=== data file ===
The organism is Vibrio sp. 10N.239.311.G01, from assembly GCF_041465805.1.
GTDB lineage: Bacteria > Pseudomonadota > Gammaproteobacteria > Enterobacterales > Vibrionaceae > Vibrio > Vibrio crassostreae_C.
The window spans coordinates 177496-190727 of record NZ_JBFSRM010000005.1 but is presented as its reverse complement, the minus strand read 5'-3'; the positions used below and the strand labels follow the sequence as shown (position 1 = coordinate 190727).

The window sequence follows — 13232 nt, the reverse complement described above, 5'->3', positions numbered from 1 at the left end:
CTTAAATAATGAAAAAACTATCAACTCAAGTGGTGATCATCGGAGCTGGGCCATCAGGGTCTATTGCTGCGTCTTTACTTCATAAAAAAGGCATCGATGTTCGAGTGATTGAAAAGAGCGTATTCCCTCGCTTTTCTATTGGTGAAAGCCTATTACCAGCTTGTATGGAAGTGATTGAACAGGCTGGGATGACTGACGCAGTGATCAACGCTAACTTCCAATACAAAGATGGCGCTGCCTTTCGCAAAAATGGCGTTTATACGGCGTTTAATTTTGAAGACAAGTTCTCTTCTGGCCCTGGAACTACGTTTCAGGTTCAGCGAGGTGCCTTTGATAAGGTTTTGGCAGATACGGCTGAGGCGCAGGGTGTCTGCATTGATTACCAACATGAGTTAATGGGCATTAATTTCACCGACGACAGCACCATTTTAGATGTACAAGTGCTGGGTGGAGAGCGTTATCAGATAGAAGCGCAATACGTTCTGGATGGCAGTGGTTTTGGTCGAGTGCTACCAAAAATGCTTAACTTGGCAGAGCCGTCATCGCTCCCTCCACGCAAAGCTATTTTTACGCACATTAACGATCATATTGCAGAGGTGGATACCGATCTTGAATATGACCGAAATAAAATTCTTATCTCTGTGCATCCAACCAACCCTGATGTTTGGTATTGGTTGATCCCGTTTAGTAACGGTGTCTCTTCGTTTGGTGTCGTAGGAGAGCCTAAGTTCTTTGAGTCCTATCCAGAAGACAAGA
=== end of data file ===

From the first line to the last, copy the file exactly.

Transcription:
The organism is Vibrio sp. 10N.239.311.G01, from assembly GCF_041465805.1.
GTDB lineage: Bacteria > Pseudomonadota > Gammaproteobacteria > Enterobacterales > Vibrionaceae > Vibrio > Vibrio crassostreae_C.
The window spans coordinates 177496-190727 of record NZ_JBFSRM010000005.1 but is presented as its reverse complement, the minus strand read 5'-3'; the positions used below and the strand labels follow the sequence as shown (position 1 = coordinate 190727).

The window sequence follows — 13232 nt, the reverse complement described above, 5'->3', positions numbered from 1 at the left end:
CTTAAATAATGAAAAAACTATCAACTCAAGTGGTGATCATCGGAGCTGGGCCATCAGGGTCTATTGCTGCGTCTTTACTTCATAAAAAAGGCATCGATGTTCGAGTGATTGAAAAGAGCGTATTCCCTCGCTTTTCTATTGGTGAAAGCCTATTACCAGCTTGTATGGAAGTGATTGAACAGGCTGGGATGACTGACGCAGTGATCAACGCTAACTTCCAATACAAAGATGGCGCTGCCTTTCGCAAAAATGGCGTTTATACGGCGTTTAATTTTGAAGACAAGTTCTCTTCTGGCCCTGGAACTACGTTTCAGGTTCAGCGAGGTGCCTTTGATAAGGTTTTGGCAGATACGGCTGAGGCGCAGGGTGTCTGCATTGATTACCAACATGAGTTAATGGGCATTAATTTCACCGACGACAGCACCATTTTAGATGTACAAGTGCTGGGTGGAGAGCGTTATCAGATAGAAGCGCAATACGTTCTGGATGGCAGTGGTTTTGGTCGAGTGCTACCAAAAATGCTTAACTTGGCAGAGCCGTCATCGCTCCCTCCACGCAAAGCTATTTTTACGCACATTAACGATCATATTGCAGAGGTGGATACCGATCTTGAATATGACCGAAATAAAATTCTTATCTCTGTGCATCCAACCAACCCTGATGTTTGGTATTGGTTGATCCCGTTTAGTAACGGTGTCTCTTCGTTTGGTGTCGTAGGAGAGCCTAAGTTCTTTGAGTCCTATCCAGAAGACAAGA